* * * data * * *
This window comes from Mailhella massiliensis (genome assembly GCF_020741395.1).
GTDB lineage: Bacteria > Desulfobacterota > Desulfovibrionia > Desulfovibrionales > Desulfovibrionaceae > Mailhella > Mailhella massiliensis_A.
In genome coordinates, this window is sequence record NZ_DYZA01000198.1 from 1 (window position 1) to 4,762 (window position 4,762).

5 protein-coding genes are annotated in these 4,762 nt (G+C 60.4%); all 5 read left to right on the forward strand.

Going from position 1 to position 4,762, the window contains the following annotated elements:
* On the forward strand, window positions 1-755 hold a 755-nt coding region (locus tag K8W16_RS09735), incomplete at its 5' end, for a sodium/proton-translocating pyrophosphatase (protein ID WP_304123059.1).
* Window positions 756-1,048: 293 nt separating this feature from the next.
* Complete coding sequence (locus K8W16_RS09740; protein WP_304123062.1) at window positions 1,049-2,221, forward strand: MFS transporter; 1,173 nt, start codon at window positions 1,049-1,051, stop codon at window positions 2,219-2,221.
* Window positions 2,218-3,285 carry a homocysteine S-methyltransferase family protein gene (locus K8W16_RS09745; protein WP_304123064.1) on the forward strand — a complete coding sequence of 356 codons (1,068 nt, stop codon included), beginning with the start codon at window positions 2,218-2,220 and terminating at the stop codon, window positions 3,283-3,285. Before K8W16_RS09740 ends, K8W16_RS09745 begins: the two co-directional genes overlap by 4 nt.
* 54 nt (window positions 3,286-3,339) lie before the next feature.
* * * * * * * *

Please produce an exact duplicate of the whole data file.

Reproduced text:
This window comes from Mailhella massiliensis (genome assembly GCF_020741395.1).
GTDB lineage: Bacteria > Desulfobacterota > Desulfovibrionia > Desulfovibrionales > Desulfovibrionaceae > Mailhella > Mailhella massiliensis_A.
In genome coordinates, this window is sequence record NZ_DYZA01000198.1 from 1 (window position 1) to 4,762 (window position 4,762).

5 protein-coding genes are annotated in these 4,762 nt (G+C 60.4%); all 5 read left to right on the forward strand.

Going from position 1 to position 4,762, the window contains the following annotated elements:
* On the forward strand, window positions 1-755 hold a 755-nt coding region (locus tag K8W16_RS09735), incomplete at its 5' end, for a sodium/proton-translocating pyrophosphatase (protein ID WP_304123059.1).
* Window positions 756-1,048: 293 nt separating this feature from the next.
* Complete coding sequence (locus K8W16_RS09740; protein WP_304123062.1) at window positions 1,049-2,221, forward strand: MFS transporter; 1,173 nt, start codon at window positions 1,049-1,051, stop codon at window positions 2,219-2,221.
* Window positions 2,218-3,285 carry a homocysteine S-methyltransferase family protein gene (locus K8W16_RS09745; protein WP_304123064.1) on the forward strand — a complete coding sequence of 356 codons (1,068 nt, stop codon included), beginning with the start codon at window positions 2,218-2,220 and terminating at the stop codon, window positions 3,283-3,285. Before K8W16_RS09740 ends, K8W16_RS09745 begins: the two co-directional genes overlap by 4 nt.
* 54 nt (window positions 3,286-3,339) lie before the next feature.